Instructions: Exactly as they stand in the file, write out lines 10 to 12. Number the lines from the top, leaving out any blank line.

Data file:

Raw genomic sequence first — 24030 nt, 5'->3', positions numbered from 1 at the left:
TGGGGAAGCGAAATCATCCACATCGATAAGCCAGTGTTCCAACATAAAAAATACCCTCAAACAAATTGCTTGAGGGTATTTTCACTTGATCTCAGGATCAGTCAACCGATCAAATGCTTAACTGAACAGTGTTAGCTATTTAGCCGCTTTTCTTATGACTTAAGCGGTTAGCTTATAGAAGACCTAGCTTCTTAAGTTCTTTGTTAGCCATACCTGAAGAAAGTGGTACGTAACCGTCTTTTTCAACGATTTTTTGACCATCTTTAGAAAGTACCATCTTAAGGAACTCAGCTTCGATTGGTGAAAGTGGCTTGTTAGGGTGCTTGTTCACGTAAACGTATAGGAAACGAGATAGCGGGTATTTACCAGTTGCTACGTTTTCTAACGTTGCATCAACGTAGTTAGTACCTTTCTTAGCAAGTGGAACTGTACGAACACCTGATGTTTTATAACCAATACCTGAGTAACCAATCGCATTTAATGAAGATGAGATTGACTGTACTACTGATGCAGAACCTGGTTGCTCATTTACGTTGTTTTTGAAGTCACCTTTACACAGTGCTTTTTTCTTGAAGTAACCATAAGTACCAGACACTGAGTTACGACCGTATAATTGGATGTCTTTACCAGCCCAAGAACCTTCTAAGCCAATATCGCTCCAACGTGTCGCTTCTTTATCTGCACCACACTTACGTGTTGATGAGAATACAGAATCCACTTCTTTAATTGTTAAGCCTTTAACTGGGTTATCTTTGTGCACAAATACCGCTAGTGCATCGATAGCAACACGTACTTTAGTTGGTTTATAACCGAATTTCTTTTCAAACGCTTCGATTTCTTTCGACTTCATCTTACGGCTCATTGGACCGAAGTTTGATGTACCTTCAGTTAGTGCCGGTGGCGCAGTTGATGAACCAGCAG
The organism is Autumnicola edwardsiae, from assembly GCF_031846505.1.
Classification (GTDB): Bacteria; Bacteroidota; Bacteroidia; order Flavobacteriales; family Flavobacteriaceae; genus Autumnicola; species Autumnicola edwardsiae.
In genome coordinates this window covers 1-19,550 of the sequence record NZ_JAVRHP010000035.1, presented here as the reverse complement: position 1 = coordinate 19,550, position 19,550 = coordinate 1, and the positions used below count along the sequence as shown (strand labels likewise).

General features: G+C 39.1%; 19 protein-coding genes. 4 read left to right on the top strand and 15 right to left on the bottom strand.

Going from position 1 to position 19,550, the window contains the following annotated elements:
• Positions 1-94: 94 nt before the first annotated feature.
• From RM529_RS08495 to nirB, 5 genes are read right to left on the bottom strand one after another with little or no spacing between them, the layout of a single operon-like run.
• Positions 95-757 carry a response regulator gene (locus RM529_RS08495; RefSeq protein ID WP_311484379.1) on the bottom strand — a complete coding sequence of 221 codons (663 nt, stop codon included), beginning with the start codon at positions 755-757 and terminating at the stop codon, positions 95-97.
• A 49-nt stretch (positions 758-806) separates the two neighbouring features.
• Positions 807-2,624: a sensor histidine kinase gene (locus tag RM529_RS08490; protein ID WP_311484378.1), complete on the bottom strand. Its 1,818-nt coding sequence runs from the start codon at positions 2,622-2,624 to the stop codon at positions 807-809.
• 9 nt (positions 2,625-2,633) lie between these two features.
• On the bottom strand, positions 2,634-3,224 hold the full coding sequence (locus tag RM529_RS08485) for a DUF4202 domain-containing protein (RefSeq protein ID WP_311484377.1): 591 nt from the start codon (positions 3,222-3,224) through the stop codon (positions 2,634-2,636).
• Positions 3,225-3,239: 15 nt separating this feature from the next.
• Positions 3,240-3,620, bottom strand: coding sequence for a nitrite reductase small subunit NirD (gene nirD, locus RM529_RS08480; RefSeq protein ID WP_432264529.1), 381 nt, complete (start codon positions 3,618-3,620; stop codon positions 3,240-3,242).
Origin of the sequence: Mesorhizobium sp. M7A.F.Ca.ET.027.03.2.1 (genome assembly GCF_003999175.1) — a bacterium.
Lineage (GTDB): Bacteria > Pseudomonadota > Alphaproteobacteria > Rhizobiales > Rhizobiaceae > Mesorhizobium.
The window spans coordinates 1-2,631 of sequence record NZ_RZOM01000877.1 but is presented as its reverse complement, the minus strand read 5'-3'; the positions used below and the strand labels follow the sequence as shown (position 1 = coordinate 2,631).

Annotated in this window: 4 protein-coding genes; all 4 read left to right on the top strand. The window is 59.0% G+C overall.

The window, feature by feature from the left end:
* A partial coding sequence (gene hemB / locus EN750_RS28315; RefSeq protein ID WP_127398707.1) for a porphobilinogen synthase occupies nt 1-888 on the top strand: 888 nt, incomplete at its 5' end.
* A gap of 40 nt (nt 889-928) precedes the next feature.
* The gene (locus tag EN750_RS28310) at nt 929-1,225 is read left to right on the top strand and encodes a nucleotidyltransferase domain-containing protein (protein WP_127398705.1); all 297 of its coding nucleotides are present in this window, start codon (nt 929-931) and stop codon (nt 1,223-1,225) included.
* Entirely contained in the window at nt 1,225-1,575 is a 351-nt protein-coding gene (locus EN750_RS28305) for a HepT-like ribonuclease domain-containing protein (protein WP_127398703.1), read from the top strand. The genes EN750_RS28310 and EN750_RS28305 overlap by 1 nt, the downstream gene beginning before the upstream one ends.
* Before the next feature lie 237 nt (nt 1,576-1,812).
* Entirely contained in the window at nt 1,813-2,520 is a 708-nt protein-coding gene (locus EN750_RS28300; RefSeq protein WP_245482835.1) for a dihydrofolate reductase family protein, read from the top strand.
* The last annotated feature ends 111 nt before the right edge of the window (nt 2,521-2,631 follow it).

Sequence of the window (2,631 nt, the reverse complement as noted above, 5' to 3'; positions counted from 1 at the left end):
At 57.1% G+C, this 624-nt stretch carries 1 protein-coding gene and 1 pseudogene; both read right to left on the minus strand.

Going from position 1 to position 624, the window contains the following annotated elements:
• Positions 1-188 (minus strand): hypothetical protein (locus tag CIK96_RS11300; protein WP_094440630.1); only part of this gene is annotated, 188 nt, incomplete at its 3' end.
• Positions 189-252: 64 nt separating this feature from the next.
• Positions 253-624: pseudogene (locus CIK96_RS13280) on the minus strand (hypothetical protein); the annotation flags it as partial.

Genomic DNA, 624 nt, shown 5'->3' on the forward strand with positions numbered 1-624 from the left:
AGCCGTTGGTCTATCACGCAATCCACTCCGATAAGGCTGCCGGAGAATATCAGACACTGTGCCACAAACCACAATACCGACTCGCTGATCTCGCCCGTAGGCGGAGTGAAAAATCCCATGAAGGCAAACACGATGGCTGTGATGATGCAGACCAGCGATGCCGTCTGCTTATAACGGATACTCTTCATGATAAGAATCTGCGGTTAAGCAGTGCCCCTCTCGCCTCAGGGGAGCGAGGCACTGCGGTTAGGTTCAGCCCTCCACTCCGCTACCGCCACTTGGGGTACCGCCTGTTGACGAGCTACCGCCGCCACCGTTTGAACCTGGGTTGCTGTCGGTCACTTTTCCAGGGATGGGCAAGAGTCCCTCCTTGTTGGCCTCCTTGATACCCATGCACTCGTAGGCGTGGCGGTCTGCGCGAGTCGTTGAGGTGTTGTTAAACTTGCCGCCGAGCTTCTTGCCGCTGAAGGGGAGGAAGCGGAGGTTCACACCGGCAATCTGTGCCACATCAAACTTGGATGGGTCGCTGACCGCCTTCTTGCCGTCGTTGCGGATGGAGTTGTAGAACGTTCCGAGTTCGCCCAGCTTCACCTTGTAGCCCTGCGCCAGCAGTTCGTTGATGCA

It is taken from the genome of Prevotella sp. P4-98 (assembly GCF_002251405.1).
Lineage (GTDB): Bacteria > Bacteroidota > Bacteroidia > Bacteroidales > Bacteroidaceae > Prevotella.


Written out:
• Positions 95-757 carry a response regulator gene (locus RM529_RS08495; RefSeq protein ID WP_311484379.1) on the bottom strand — a complete coding sequence of 221 codons (663 nt, stop codon included), beginning with the start codon at positions 755-757 and terminating at the stop codon, positions 95-97.
• A 49-nt stretch (positions 758-806) separates the two neighbouring features.
• Positions 807-2,624: a sensor histidine kinase gene (locus tag RM529_RS08490; protein ID WP_311484378.1), complete on the bottom strand. Its 1,818-nt coding sequence runs from the start codon at positions 2,622-2,624 to the stop codon at positions 807-809.